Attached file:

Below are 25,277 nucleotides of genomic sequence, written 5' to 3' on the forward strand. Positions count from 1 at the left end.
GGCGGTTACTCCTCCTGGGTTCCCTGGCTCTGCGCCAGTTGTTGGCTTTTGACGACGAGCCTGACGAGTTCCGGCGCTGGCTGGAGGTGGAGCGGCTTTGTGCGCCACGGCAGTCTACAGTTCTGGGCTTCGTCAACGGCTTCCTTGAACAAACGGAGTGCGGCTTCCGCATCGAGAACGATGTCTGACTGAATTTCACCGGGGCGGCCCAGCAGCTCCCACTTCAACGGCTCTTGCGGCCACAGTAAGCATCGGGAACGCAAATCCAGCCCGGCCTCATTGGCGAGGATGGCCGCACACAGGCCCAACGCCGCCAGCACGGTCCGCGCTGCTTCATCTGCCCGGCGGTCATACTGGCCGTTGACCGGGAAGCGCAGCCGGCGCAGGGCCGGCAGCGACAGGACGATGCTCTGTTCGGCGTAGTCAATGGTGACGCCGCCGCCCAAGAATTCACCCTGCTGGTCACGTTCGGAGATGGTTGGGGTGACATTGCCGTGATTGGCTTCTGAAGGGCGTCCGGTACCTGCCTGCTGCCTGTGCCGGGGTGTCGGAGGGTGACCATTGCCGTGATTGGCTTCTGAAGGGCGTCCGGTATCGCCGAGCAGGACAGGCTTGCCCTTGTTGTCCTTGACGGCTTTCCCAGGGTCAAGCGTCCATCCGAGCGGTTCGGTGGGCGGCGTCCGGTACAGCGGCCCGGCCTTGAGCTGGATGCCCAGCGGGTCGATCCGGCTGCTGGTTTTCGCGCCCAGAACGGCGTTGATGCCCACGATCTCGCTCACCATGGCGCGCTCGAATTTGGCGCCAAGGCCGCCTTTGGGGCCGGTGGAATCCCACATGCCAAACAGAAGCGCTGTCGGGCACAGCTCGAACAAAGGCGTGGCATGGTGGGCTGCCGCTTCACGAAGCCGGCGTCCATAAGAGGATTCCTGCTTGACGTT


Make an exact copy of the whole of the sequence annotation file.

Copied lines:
Below are 25,277 nucleotides of genomic sequence, written 5' to 3' on the forward strand. Positions count from 1 at the left end.
GGCGGTTACTCCTCCTGGGTTCCCTGGCTCTGCGCCAGTTGTTGGCTTTTGACGACGAGCCTGACGAGTTCCGGCGCTGGCTGGAGGTGGAGCGGCTTTGTGCGCCACGGCAGTCTACAGTTCTGGGCTTCGTCAACGGCTTCCTTGAACAAACGGAGTGCGGCTTCCGCATCGAGAACGATGTCTGACTGAATTTCACCGGGGCGGCCCAGCAGCTCCCACTTCAACGGCTCTTGCGGCCACAGTAAGCATCGGGAACGCAAATCCAGCCCGGCCTCATTGGCGAGGATGGCCGCACACAGGCCCAACGCCGCCAGCACGGTCCGCGCTGCTTCATCTGCCCGGCGGTCATACTGGCCGTTGACCGGGAAGCGCAGCCGGCGCAGGGCCGGCAGCGACAGGACGATGCTCTGTTCGGCGTAGTCAATGGTGACGCCGCCGCCCAAGAATTCACCCTGCTGGTCACGTTCGGAGATGGTTGGGGTGACATTGCCGTGATTGGCTTCTGAAGGGCGTCCGGTACCTGCCTGCTGCCTGTGCCGGGGTGTCGGAGGGTGACCATTGCCGTGATTGGCTTCTGAAGGGCGTCCGGTATCGCCGAGCAGGACAGGCTTGCCCTTGTTGTCCTTGACGGCTTTCCCAGGGTCAAGCGTCCATCCGAGCGGTTCGGTGGGCGGCGTCCGGTACAGCGGCCCGGCCTTGAGCTGGATGCCCAGCGGGTCGATCCGGCTGCTGGTTTTCGCGCCCAGAACGGCGTTGATGCCCACGATCTCGCTCACCATGGCGCGCTCGAATTTGGCGCCAAGGCCGCCTTTGGGGCCGGTGGAATCCCACATGCCAAACAGAAGCGCTGTCGGGCACAGCTCGAACAAAGGCGTGGCATGGTGGGCTGCCGCTTCACGAAGCCGGCGTCCATAAGAGGATTCCTGCTTGACGTT